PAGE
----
Today the new citizenship exam goes into place, with consequences for those who seek to become citizens of the United States. The new examination is different, to be sure. It is a quiz more than a test, assessing the applicants factual knowledge of arbitrarily selected bits of information about American history and the nation’s political system. The questions in Part A focus on “Principles of American Government,” those in Part B on “Systems of Government,” and those Section C on “Rights and Responsibilities.” Then follow a couple of dozen questions on American History divided into the “Colonial Period and Independence,” the “1800s,” and “Recent American History and Other Important Historical Information.” Finally, there is a small selection of questions on “Symbols” and “Holidays.”
There has been abundant criticism of the new exam. Widely viewed as part of Stephen Miller‘s plan to make American citizenship more difficult to attain, critics have asserted that the new test is more difficult, especially for those with limited English proficiency. As Maeve Higgins pointed out in the New York Times, the “potent administrative changes” put into effect by the Trump Administration, including those to the test, are “insidious.” “However innocuous some changes may seem, they illuminate the end goal: curbing legal immigration.”
These are, indeed, important critiques, not to be discounted. The Trump Administration’s hostility to immigrants and refugees is well documented and utterly undeniable. What bothers me, however, is the sheer inanity of the enterprise. Of course new citizens should know something of the country to which circumstances have led them to apply for citizenship. This is not the way to accomplish it. “Here are some questions with the answers,” the government says. “Memorize enough of these and, after all the other paperwork and expenses you have endured, you are good to go.” Memorization and regurgitation pose the final hurdle.
Yet however difficult the new quiz, I am willing to bet that an enormous number of American citizens would not pass. This morning I gave my students the quiz, randomly selecting 20 questions from the list of 128.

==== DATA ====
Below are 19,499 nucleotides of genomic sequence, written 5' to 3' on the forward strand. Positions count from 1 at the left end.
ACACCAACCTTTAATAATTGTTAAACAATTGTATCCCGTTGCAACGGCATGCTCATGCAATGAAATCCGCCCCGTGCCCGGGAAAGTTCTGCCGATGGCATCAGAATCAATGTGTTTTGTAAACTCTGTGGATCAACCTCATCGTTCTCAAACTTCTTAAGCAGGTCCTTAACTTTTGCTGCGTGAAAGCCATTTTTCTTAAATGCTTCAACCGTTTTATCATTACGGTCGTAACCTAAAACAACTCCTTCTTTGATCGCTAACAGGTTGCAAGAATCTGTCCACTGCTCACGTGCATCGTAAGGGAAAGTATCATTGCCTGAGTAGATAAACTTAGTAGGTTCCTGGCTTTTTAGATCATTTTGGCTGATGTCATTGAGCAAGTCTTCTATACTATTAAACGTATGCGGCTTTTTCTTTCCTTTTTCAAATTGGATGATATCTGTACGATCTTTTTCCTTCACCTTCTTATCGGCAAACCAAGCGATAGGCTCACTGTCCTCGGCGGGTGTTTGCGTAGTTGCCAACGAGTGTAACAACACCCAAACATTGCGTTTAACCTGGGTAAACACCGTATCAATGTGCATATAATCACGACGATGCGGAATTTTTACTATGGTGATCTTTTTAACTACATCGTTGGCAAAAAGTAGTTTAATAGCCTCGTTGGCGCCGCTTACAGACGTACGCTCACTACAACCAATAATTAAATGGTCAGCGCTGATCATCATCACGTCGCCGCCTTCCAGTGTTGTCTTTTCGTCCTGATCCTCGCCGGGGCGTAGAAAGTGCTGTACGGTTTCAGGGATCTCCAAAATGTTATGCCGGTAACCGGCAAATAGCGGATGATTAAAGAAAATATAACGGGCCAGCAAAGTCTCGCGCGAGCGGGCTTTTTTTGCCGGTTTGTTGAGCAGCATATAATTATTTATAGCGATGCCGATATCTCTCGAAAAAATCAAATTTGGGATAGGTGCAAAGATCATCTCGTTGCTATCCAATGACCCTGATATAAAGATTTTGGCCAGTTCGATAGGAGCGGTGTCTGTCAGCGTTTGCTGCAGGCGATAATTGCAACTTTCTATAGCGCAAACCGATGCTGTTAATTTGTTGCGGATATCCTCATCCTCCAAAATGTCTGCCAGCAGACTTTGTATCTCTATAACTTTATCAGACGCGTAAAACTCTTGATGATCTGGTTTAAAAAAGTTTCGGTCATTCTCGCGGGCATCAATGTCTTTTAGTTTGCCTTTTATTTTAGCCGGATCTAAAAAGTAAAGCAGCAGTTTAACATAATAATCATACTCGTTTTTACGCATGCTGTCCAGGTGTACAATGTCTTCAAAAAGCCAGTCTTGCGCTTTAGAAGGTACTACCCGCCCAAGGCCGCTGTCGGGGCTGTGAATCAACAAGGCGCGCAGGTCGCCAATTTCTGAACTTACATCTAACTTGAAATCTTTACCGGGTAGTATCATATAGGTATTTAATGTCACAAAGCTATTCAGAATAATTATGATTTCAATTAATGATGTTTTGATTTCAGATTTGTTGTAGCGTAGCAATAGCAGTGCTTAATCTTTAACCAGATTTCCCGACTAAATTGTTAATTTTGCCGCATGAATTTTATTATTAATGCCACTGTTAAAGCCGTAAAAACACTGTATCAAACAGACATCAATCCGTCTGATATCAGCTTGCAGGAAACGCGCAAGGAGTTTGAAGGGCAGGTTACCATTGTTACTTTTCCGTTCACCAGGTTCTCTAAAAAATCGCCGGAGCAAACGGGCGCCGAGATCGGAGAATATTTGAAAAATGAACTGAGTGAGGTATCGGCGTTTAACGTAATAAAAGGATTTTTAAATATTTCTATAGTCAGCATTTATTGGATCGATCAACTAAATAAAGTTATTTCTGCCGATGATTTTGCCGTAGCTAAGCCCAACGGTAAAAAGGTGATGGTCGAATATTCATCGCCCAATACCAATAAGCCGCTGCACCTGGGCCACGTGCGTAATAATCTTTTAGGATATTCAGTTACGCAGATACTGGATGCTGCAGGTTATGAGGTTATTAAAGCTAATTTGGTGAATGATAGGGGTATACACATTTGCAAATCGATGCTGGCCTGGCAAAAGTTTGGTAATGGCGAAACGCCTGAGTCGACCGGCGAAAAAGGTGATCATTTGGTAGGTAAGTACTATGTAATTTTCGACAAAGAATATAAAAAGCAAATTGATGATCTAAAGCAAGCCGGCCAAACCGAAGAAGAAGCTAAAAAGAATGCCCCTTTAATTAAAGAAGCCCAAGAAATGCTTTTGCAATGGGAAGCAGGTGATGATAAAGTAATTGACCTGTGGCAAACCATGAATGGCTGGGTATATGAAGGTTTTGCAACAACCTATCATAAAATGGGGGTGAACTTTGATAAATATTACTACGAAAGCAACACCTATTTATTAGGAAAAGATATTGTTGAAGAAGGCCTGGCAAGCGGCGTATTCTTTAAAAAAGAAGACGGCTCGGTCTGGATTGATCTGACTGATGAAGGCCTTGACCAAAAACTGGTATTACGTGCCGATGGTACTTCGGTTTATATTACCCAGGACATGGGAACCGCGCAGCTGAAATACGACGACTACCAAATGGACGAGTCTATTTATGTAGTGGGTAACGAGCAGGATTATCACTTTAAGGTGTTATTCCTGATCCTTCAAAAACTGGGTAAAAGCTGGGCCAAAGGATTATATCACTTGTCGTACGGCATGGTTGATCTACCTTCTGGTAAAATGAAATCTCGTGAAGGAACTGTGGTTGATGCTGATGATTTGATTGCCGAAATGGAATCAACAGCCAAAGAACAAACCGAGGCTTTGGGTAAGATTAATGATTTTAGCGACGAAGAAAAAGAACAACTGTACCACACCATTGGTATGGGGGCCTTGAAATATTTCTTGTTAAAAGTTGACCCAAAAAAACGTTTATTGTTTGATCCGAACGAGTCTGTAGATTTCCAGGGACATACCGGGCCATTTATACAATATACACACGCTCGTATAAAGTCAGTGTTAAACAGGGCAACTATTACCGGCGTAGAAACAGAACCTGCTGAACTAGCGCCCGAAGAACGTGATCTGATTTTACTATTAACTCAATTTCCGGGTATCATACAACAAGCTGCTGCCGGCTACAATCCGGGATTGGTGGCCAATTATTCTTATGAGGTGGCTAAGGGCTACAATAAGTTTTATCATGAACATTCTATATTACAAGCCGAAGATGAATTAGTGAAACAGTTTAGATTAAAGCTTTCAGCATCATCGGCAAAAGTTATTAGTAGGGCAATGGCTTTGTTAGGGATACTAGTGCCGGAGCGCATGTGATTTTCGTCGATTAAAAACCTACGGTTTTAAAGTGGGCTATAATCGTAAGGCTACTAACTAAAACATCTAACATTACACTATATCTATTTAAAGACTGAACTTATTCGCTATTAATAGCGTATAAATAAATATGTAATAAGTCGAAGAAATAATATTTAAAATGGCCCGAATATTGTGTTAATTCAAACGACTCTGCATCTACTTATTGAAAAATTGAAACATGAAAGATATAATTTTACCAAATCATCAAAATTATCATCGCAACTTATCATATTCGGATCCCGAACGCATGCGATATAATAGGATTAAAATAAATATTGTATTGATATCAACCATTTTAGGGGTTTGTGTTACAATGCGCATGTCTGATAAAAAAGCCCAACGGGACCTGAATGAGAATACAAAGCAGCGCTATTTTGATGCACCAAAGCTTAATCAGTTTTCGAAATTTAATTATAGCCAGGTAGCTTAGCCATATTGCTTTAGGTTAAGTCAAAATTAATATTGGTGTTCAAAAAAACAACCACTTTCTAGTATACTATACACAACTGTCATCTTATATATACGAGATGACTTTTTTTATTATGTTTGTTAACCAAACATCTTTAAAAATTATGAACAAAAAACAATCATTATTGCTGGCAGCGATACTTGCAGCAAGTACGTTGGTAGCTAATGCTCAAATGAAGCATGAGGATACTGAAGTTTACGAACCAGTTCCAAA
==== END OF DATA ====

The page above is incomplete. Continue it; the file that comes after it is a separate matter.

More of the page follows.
- 2. What is the supreme law of the land?
- 3. Name one thing the U. S. Constitution does?
- 6. What does the Bill of Rights protect?
- 9. What founding document said the American colonies were free from Britain?
- 15. There are three branches of government. Why?
- 25. How long is a term for a member of the House of Representatives?
- 29. Name your US Representative.
- 33. Who does a member of the House of Representatives represent?
- 34. Who elects members of the House of Representatives?
- 48. What are two Cabinet-level positions?
- 50. What is one part of the judicial branch?
- 69. What are two examples of civic participation in the United States?
- 77. Name one reason why Americans declared independence from Britain
- 80. The American Revolution had many important events. Name one.
- 83. The Federalist Papers supported the passage of the U. S. Constitution. Name one of the writers.
- 88.James Madison is famous for many things. Name one.
- 91. Name one war fought by the United States in the 1800s?
- 99. Name one leader of the women’s rights movement in the 1800s
- 114. Why did the United States enter the Persian Gulf War?
- 124. The Nation’s first motto was ‘E Pluribus Unum.” What does that mean?
My students did fine. They are readers and thinkers. College students do not deserve the critiques they get from so many of the oldsters. But look at the news. Listen to the rhetoric coming from our leaders in the Senate and Congress. We have constructed a country that allows civic illiterates who have little knowledge of what the Constitution says, what it means, and from whence it came to flourish in the nation’s public